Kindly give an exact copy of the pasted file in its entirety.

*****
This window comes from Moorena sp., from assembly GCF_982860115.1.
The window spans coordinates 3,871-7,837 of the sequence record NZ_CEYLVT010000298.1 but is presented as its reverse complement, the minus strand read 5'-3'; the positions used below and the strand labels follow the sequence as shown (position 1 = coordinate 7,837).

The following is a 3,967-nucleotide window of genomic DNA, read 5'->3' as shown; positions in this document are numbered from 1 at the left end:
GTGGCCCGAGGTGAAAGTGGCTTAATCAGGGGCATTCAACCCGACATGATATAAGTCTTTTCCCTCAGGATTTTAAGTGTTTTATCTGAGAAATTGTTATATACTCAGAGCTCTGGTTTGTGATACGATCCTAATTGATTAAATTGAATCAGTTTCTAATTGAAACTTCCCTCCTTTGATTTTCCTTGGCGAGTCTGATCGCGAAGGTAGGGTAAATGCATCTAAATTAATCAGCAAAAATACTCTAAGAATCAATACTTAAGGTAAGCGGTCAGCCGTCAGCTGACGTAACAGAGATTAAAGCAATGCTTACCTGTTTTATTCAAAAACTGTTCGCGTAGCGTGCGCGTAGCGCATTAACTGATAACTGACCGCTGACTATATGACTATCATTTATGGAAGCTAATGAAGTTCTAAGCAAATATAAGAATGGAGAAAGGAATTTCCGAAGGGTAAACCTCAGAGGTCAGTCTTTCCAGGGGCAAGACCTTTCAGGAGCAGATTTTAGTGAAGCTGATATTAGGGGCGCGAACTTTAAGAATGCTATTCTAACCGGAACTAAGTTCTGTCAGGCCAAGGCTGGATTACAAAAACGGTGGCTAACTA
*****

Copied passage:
This window comes from Moorena sp., from assembly GCF_982860115.1.
The window spans coordinates 3,871-7,837 of the sequence record NZ_CEYLVT010000298.1 but is presented as its reverse complement, the minus strand read 5'-3'; the positions used below and the strand labels follow the sequence as shown (position 1 = coordinate 7,837).

The following is a 3,967-nucleotide window of genomic DNA, read 5'->3' as shown; positions in this document are numbered from 1 at the left end:
GTGGCCCGAGGTGAAAGTGGCTTAATCAGGGGCATTCAACCCGACATGATATAAGTCTTTTCCCTCAGGATTTTAAGTGTTTTATCTGAGAAATTGTTATATACTCAGAGCTCTGGTTTGTGATACGATCCTAATTGATTAAATTGAATCAGTTTCTAATTGAAACTTCCCTCCTTTGATTTTCCTTGGCGAGTCTGATCGCGAAGGTAGGGTAAATGCATCTAAATTAATCAGCAAAAATACTCTAAGAATCAATACTTAAGGTAAGCGGTCAGCCGTCAGCTGACGTAACAGAGATTAAAGCAATGCTTACCTGTTTTATTCAAAAACTGTTCGCGTAGCGTGCGCGTAGCGCATTAACTGATAACTGACCGCTGACTATATGACTATCATTTATGGAAGCTAATGAAGTTCTAAGCAAATATAAGAATGGAGAAAGGAATTTCCGAAGGGTAAACCTCAGAGGTCAGTCTTTCCAGGGGCAAGACCTTTCAGGAGCAGATTTTAGTGAAGCTGATATTAGGGGCGCGAACTTTAAGAATGCTATTCTAACCGGAACTAAGTTCTGTCAGGCCAAGGCTGGATTACAAAAACGGTGGCTAACTA